05/14/2013 05:36 EDT | Updated 07/14/2013 05:12 EDT

Will You Stay Silent On Election Day?


Heather Mitchell can't imagine not voting and worries about insulting the rest of the people in the province if she decides, as nearly most did in 2009, to stay silent on Election Day.

"It would feel disrespectful to the province, to all the people in the province to not vote," she says.

"I was listening to the radio this morning and people were interviewed and asked why they didn't vote and their responses just shocked me."

Mitchell said she can’t understand the excuses from the non-voters: that the issues weren’t understandable and all the candidates were just the same.

In 2009, Mitchell, who has always voted, was just part of a very slim majority. Only 51 per cent of eligible voters in that election, in which the B.C. Liberals won their third straight majority, cast a vote. While the number of people voting in advanced polls has risen steadily since 1996, B.C. has one of the lowest voter turnouts across the country.

- Voters hit the polls on B.C. election day

Indeed for the past few decades, the number of voters voting on Election Day has fallen during each election except in 2005 when it had a slight increase. That year, 58 per cent of eligible voters cast a ballot. In 2009, just 51 per cent of those eligible to vote actually did.

Voting in her second election, Emily Lomax says she believes it’s important to vote even if she doesn't know the issues as well as she might hope.

"It's important as a citizen of Canada to vote even if you don't have an educated vote," she says. "I didn't educate myself that much on the issues but it's our responsibility."

Dan Dudgeon, who went to his polling station with his dogs and tied them up outside while he went inside to cast his ballot says he doesn’t understand why residents are apathetic about casting their ballot.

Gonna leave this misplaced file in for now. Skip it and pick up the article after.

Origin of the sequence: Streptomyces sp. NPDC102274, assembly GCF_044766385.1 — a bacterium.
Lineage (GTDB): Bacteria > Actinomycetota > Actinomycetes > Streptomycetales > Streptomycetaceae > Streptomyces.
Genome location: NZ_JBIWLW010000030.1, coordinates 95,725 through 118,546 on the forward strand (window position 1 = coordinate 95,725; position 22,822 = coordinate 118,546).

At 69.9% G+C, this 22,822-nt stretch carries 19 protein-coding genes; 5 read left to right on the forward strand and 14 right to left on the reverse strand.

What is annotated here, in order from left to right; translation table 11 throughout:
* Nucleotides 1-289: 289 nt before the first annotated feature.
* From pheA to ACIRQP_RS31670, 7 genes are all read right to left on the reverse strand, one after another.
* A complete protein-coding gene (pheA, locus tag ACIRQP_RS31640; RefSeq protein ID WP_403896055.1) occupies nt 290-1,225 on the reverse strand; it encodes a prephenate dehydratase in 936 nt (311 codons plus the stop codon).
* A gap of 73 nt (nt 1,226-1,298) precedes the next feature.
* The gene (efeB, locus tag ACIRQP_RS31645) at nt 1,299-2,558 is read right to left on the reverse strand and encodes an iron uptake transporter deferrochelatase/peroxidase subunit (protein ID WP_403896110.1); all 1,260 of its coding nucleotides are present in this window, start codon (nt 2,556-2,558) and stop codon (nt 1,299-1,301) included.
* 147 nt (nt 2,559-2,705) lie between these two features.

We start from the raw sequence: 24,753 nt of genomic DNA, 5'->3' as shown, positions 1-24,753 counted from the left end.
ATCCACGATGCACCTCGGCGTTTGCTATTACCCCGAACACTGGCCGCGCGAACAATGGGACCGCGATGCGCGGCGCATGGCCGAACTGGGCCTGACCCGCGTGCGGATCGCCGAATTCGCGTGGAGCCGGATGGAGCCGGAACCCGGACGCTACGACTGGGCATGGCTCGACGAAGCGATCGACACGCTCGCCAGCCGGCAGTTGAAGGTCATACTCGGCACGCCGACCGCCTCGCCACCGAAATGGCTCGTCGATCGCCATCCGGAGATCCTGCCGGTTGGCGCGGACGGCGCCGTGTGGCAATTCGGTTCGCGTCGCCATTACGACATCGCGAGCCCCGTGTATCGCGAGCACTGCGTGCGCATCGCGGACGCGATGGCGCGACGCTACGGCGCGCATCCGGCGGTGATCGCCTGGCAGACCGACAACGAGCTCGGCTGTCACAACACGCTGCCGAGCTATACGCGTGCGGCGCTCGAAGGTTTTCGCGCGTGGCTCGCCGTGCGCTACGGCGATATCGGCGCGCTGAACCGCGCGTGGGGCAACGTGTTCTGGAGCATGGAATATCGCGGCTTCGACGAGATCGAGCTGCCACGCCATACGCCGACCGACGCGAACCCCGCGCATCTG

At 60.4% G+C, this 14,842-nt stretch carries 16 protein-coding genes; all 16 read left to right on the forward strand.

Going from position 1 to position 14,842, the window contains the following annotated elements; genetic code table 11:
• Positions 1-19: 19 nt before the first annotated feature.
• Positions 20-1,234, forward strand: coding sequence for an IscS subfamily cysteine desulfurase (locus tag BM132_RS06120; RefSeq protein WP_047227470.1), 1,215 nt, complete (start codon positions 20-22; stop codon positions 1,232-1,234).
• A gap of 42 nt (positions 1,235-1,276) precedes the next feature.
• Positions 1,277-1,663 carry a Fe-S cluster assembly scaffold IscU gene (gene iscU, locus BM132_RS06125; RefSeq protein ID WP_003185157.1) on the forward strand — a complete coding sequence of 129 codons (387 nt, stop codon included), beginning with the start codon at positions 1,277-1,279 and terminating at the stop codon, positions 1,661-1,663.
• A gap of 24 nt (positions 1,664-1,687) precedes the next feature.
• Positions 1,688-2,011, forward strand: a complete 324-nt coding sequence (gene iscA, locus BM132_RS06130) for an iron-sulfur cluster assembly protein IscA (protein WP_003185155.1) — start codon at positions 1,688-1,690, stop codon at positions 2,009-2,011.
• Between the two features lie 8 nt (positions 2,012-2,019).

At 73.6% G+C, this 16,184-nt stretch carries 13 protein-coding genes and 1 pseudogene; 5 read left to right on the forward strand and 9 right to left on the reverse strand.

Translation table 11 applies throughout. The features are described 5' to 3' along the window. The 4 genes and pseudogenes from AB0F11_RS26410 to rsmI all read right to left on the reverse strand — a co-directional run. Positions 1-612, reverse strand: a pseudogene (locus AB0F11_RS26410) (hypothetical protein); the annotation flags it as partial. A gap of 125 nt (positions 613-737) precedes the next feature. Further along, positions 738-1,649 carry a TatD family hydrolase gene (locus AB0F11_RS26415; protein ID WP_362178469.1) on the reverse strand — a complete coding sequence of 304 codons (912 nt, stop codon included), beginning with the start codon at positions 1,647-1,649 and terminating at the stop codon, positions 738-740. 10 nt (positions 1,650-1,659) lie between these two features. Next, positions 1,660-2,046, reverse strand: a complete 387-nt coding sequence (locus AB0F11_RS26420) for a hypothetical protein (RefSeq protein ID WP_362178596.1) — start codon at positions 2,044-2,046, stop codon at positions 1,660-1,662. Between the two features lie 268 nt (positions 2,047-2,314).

"It's pretty sad, it's pretty apathetic that folks don't go out and do their civic duty, civic responsibility yet those are the people who are the first to complain that the government got in that they didn't favour," he says.

Dudgeon says he thought the two major parties were both balanced and reasonable with a bit of negativity on both sides but that's what is expected in B.C. politics.

- 10 ridings to watch in B.C.'s provincial election

The B.C. Liberals led by Christy Clark is hoping to win their fourth term in government after first securing power in 2001 under leader Gordon Campbell. This is Clark’s first campaign as premier after she became the leader of the party in February 2010.

Her fiercest opponent is also running in his first provincial campaign as leader. Adrian Dix became leader of the Opposition NDP in 2010. The NDP last won a provincial election in 1996.

Voter Ryan Kenny says he's casting a ballot because he believes every vote counts.

"I voted today because I thought the election would be closer than it normally would be in elections in the past," Kenny says, adding he often didn’t vote in the past because it wasn't convenient.

"If you think your vote counts and it would by virtue of it being a close race, I think it helps in a democracy to have as many people participate as we can."

Kenny says he's felt guilty about not voting in the past and thinks there's some merit in a system like in Australian where voting is mandatory. But he still prefers to make the decision himself on whether or not to vote.

"As part of democracy, we should feel free to not vote as well," he says.

Tune into CBC for complete coverage of tonight's election results after 7:30 p.m.. CBC Radio One, CBC Television and online will bring you the latest as soon as the polls close.

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